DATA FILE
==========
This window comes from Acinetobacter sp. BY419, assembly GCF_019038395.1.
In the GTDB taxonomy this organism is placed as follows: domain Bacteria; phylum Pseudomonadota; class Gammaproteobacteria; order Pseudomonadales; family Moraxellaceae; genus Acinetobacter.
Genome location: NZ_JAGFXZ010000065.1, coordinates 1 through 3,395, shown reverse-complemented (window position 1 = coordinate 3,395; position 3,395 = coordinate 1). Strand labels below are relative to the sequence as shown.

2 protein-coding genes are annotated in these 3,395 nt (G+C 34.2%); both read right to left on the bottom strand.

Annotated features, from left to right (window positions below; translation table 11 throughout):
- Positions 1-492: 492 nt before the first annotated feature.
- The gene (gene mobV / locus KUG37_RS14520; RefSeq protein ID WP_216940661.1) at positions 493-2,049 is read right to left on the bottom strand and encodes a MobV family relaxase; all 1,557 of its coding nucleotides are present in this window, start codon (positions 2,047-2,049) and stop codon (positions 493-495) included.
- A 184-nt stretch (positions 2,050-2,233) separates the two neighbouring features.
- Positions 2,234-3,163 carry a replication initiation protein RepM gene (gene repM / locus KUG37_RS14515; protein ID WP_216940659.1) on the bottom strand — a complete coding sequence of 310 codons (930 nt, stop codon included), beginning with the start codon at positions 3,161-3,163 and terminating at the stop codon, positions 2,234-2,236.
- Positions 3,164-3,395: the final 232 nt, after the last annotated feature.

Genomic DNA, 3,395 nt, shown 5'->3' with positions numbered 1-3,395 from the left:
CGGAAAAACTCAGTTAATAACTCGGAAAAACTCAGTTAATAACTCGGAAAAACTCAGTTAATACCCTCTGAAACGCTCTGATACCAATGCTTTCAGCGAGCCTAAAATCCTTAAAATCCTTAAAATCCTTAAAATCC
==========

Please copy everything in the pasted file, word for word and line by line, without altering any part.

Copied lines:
This window comes from Acinetobacter sp. BY419, assembly GCF_019038395.1.
In the GTDB taxonomy this organism is placed as follows: domain Bacteria; phylum Pseudomonadota; class Gammaproteobacteria; order Pseudomonadales; family Moraxellaceae; genus Acinetobacter.
Genome location: NZ_JAGFXZ010000065.1, coordinates 1 through 3,395, shown reverse-complemented (window position 1 = coordinate 3,395; position 3,395 = coordinate 1). Strand labels below are relative to the sequence as shown.

2 protein-coding genes are annotated in these 3,395 nt (G+C 34.2%); both read right to left on the bottom strand.

Annotated features, from left to right (window positions below; translation table 11 throughout):
- Positions 1-492: 492 nt before the first annotated feature.
- The gene (gene mobV / locus KUG37_RS14520; RefSeq protein ID WP_216940661.1) at positions 493-2,049 is read right to left on the bottom strand and encodes a MobV family relaxase; all 1,557 of its coding nucleotides are present in this window, start codon (positions 2,047-2,049) and stop codon (positions 493-495) included.
- A 184-nt stretch (positions 2,050-2,233) separates the two neighbouring features.
- Positions 2,234-3,163 carry a replication initiation protein RepM gene (gene repM / locus KUG37_RS14515; protein ID WP_216940659.1) on the bottom strand — a complete coding sequence of 310 codons (930 nt, stop codon included), beginning with the start codon at positions 3,161-3,163 and terminating at the stop codon, positions 2,234-2,236.
- Positions 3,164-3,395: the final 232 nt, after the last annotated feature.

Genomic DNA, 3,395 nt, shown 5'->3' with positions numbered 1-3,395 from the left:
CGGAAAAACTCAGTTAATAACTCGGAAAAACTCAGTTAATAACTCGGAAAAACTCAGTTAATACCCTCTGAAACGCTCTGATACCAATGCTTTCAGCGAGCCTAAAATCCTTAAAATCCTTAAAATCCTTAAAATCC